Monday, December 22, 2014
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13 Reasons Why You Should Take Time Off Of College to Thru-Hike the Appalachian Trail

13 Reasons Why You Should Take Time Off Of College to Thru-Hike the Appalachian Trail

Cole Heathcott

Go Hiking, College Can Wait

On the Appalachian Trail, most thru-hikers I encountered were in their mid 20s, 50s, or 60s. I would occasionally run into some thru-hikers that were my age, but we were definitely outnumbered by older hikers. When I hiked the trail at 19, older hikers repeatedly told me that they wish they could have thru-hiked at my age. I am glad that I chose to hike the trail when I did, instead of waiting to do it later in life. I got so much out of the trail at such a young age and I definitely think that 19, or any college-ish age, is the perfect age to attempt a thru-hike.  Here are 13 reasons why…

1) You probably don’t have an established career

At 19, you probably won’t be leaving behind any important job to start hiking. For older adults, leaving an established job is difficult to do. It is a big step for them to abandon the financial security that they have in their life (read Zach’s book for more info on this). For me, at 19, the only thing I left behind was half a semester of college and a $9/hour part time summer job. Go and hike before you actually need to make real money to support yourself and a family.

2) College isn’t going anywhere

If you are in college, or thinking about starting college, taking time off to hike the trail doesn’t mean you are permanently dropping out. A lot of colleges like to have applicants take a gap year or a semester off. Your college will still be right where you left it after you hike.

3) College may pay for your hike

If you do go to college, look into getting a grant from your school to help fund your hike. If you school is anything like mine, it would love to be able to say that it funded a thru-hike. Apply for any grant that you can. It never hurts to apply.

4) Your hike will be significantly cheaper

A lot of older hikers go broke on the trail and have to stop hiking. I believe the main reason for this is alcohol. At 19, you legally can’t purchase alcohol and you probably won’t have a $50 bar tab at every town you visit. Because I wasn’t legally able to go to bars and drink, my hike was a lot cheaper than most other hikes.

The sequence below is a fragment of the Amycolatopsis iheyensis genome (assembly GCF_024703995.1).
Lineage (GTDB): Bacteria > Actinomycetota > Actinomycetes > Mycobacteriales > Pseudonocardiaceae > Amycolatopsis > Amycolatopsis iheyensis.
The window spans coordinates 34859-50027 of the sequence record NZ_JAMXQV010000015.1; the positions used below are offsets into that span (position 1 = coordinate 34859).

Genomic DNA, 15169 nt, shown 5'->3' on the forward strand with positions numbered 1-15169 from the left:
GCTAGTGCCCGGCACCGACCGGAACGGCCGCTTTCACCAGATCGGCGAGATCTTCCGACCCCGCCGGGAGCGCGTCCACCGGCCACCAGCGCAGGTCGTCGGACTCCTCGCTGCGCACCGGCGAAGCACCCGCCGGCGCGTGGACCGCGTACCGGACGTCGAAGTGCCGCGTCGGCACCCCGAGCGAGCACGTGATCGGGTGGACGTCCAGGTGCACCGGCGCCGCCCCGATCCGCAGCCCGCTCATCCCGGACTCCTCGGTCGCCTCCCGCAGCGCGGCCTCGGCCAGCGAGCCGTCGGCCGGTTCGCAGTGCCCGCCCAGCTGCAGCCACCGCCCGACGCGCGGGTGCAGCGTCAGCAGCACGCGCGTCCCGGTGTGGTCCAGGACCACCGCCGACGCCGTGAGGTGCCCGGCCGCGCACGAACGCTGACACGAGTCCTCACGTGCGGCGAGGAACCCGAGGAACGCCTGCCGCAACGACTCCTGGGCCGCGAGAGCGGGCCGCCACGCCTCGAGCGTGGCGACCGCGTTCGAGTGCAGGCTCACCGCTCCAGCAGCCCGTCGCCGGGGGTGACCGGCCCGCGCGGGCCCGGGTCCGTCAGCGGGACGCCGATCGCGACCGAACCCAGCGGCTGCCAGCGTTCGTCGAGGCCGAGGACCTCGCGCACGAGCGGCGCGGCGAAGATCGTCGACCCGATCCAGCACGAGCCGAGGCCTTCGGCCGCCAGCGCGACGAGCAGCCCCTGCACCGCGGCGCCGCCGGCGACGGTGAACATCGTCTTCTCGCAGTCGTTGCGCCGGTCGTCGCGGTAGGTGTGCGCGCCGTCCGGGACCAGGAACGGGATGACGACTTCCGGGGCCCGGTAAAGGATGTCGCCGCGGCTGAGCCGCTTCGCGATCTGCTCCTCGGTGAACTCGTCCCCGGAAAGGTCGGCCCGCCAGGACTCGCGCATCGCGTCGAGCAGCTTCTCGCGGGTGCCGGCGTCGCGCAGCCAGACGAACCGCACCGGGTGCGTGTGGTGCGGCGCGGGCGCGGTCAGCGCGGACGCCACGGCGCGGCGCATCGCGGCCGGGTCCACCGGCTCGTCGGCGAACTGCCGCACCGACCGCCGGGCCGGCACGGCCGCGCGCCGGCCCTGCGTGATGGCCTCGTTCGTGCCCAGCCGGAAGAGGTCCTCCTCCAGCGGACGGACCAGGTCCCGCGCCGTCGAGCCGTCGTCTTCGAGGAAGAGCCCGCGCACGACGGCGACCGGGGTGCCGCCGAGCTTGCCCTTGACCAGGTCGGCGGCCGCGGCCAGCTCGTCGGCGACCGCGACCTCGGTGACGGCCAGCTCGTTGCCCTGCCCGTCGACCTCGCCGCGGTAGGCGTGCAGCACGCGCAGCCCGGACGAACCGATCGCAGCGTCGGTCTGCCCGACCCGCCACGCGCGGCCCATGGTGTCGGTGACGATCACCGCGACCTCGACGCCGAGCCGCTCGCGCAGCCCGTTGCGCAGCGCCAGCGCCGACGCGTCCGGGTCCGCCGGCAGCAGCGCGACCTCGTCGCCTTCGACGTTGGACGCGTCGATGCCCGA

5) Better trail magic

Mothers and grandmothers will see you and take care of you. They will tell you that you remind them of their children and they will shower you with sandwiches and love. At 19, you will easily be able to pul the “I’m a hungry kid” card, which will bring you plenty of magic.

6) Easier Hitching

GE DIGITAL CAMERA

At 19, your beard won’t be as big as everyone else’s. Because of your inability to grow facial hair, people will be more willing to pick you up.

7) Gain wisdom from older people

One of my favorite parts of the trail was getting to hang out with older people. In real life, all of my friends are around my age. Being surrounded by grown adults was refreshing and I tried to take in as much of their wisdom as possible. When else in life will you be able to chill with a 65 year old man and have the time of your life?

8) Learn to take care of yourself and be your own person

All of my life before the trail, I was always being watched and controlled by parents, siblings, teachers, and coaches. On the trail, I was on my own. The freedom was ridiculously liberating. I have never felt so independent and free in my life.

9) Figure out what you want to do with your life

Part of the reason why I hiked the trail in the first place was that I needed a break from college. I felt like I was going to college just because that’s what most high school graduates are expected to do where I am from. Taking time off gave me a break from the hectic schedule of school. On the break, I was able to reflect and gain a better understanding of what I want to do with my life.

10) You aren’t put down for your age

On the trail, there is no social standing. Everyone is a hiker and everyone is equal. In real life, being young can be discouraging. When I worked retail, a lot of customers did not take me seriously because I was so young and they would ask me to find someone else to assist them, even though I was perfectly capable of doing my job. Young people are capable of anything, yet society puts us down. Being viewed as an equal to older people was refreshing and satisfying.

11) You get to accomplish something that most people your age won’t accomplish